Lower error rates by involving patients, clinicians
YARMOUTH, Maine - With the DME MACs issuing reports of 80% to 90% error rates for power wheelchairs every quarter, it's clear some providers are having trouble with documentation.
So what can providers do to make sure they get everything they need to be reimbursed? Here's some advice.
Spell it out
Provider Chris Henry says he sends a packet with the physical therapist's evaluation that explains, step by step, what Medicare needs the physician to document. "While this is not a Medicare document specifically, it is something that Medicare accepts as documentation during the audits that we've had, as well as our ALJ reviews," said Henry, CEO of The Medical Store in South Burlington, Vt. Henry said the packet also helps him get the information he needs in a timely manner.
Enlist a clinician
"We're finding that 95% or more of the time, even for a sit and ride, we need to have the physician refer them to a physical therapist or occupational therapist for a full evaluation to acquire enough documentation to qualify someone for a power chair," said Rex Maxey, president of Penn York Medical Supplies in Binghamton, N.Y. Clinicians who specialize in mobility can do a complete evaluation of the patient, which the doctor can sign off on.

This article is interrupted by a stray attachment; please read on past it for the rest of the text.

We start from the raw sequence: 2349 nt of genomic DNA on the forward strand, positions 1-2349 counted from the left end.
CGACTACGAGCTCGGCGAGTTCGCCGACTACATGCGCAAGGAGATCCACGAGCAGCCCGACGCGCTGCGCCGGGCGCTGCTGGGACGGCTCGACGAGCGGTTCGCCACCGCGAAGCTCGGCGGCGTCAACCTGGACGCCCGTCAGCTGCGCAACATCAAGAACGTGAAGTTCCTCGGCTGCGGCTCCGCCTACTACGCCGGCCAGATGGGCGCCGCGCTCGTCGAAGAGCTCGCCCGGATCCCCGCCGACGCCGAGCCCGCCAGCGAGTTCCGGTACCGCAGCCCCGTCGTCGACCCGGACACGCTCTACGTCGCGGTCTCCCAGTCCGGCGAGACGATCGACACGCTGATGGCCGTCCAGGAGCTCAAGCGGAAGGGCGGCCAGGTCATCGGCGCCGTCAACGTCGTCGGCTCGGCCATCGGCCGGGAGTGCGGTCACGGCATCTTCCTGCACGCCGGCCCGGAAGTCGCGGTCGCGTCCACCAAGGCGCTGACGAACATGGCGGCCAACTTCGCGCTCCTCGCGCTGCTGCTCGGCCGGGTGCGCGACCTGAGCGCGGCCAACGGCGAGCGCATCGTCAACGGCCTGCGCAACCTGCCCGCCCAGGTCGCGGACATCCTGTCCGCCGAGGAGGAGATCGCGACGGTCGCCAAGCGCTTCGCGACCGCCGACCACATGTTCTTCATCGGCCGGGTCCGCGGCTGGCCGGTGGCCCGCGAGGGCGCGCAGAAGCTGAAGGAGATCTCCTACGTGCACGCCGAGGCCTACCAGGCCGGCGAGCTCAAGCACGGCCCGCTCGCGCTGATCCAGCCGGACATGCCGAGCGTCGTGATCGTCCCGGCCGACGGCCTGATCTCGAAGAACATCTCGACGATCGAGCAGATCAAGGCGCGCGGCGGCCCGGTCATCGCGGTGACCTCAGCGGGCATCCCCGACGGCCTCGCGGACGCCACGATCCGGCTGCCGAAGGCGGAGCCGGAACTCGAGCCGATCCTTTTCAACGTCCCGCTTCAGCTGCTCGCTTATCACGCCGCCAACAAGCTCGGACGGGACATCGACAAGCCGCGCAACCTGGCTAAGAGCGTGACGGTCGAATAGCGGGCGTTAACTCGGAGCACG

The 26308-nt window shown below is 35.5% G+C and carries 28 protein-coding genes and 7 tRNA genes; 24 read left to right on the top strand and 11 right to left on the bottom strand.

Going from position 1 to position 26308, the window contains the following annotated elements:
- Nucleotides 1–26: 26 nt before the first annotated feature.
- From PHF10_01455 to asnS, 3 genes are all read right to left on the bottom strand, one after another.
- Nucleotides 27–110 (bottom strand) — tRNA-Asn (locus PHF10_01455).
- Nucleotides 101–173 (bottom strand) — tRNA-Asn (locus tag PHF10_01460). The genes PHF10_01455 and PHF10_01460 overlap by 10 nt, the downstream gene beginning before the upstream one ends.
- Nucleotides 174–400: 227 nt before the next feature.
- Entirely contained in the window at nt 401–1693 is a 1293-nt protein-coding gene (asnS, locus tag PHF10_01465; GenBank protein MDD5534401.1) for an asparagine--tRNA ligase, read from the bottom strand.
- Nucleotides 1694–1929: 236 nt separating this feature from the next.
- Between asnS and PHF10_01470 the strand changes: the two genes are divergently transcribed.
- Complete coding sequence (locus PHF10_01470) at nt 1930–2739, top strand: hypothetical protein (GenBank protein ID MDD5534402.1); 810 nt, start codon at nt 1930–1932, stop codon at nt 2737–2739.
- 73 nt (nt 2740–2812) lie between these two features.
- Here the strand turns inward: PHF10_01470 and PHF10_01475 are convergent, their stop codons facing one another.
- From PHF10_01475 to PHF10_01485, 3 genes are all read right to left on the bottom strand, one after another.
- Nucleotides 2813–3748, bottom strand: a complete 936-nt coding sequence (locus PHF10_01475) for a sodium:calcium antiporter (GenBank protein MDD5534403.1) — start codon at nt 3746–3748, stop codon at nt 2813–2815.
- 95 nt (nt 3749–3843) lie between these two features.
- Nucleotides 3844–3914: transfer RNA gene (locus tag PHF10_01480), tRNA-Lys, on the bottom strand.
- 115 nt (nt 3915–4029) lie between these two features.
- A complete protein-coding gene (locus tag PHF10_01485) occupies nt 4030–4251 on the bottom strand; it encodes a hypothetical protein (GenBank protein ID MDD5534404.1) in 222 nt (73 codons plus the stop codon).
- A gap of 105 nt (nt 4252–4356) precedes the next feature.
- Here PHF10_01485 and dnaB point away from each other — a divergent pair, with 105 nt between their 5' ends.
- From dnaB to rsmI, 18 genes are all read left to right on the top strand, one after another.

Involve the patient
Charles Barrett, an ATP at Germantown, Md.-based Roberts Home Medical, lets patients know upfront what Medicare requires so they can take control of the process. "It puts it back in their hands," said Barrett. He sends information to the patient outlining what Medicare is looking for, and follows that up with a similar packet for the doctor.
Keep at it
If something is missing or incomplete, provider Scott Soderquist says the best thing a provider can do is work until all Medicare requirements are met. "All I can say is 'persistence,'" said Soderquist, president of Rehab Equipment Associates in Manchester, N.H. "If it's not right, get back with the doctor's office and explain what you need."